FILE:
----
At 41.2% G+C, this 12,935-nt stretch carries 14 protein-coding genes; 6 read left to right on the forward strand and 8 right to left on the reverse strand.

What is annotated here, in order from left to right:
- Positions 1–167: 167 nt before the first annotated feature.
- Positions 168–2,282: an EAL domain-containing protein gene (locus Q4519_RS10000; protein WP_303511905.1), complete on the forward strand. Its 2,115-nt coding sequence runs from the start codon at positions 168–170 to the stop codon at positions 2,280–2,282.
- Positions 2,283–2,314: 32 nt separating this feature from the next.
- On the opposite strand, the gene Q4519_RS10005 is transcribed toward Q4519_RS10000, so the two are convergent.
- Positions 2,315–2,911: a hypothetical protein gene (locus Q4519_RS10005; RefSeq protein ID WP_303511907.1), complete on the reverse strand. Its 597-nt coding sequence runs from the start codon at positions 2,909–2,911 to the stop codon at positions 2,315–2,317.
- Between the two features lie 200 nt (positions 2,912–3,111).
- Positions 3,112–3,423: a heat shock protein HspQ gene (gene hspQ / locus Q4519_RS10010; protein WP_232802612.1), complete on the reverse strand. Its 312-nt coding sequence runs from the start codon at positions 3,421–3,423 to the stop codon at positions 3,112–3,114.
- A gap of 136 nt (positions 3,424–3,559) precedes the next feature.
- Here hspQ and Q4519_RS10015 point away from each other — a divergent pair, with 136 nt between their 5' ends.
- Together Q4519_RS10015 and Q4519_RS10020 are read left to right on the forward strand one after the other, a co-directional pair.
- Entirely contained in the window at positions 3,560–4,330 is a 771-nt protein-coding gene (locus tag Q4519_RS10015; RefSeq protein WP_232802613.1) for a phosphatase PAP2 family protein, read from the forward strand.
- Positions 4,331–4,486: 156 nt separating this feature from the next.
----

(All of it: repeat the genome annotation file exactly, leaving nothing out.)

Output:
At 41.2% G+C, this 12,935-nt stretch carries 14 protein-coding genes; 6 read left to right on the forward strand and 8 right to left on the reverse strand.

What is annotated here, in order from left to right:
- Positions 1–167: 167 nt before the first annotated feature.
- Positions 168–2,282: an EAL domain-containing protein gene (locus Q4519_RS10000; protein WP_303511905.1), complete on the forward strand. Its 2,115-nt coding sequence runs from the start codon at positions 168–170 to the stop codon at positions 2,280–2,282.
- Positions 2,283–2,314: 32 nt separating this feature from the next.
- On the opposite strand, the gene Q4519_RS10005 is transcribed toward Q4519_RS10000, so the two are convergent.
- Positions 2,315–2,911: a hypothetical protein gene (locus Q4519_RS10005; RefSeq protein ID WP_303511907.1), complete on the reverse strand. Its 597-nt coding sequence runs from the start codon at positions 2,909–2,911 to the stop codon at positions 2,315–2,317.
- Between the two features lie 200 nt (positions 2,912–3,111).
- Positions 3,112–3,423: a heat shock protein HspQ gene (gene hspQ / locus Q4519_RS10010; protein WP_232802612.1), complete on the reverse strand. Its 312-nt coding sequence runs from the start codon at positions 3,421–3,423 to the stop codon at positions 3,112–3,114.
- A gap of 136 nt (positions 3,424–3,559) precedes the next feature.
- Here hspQ and Q4519_RS10015 point away from each other — a divergent pair, with 136 nt between their 5' ends.
- Together Q4519_RS10015 and Q4519_RS10020 are read left to right on the forward strand one after the other, a co-directional pair.
- Entirely contained in the window at positions 3,560–4,330 is a 771-nt protein-coding gene (locus tag Q4519_RS10015; RefSeq protein WP_232802613.1) for a phosphatase PAP2 family protein, read from the forward strand.
- Positions 4,331–4,486: 156 nt separating this feature from the next.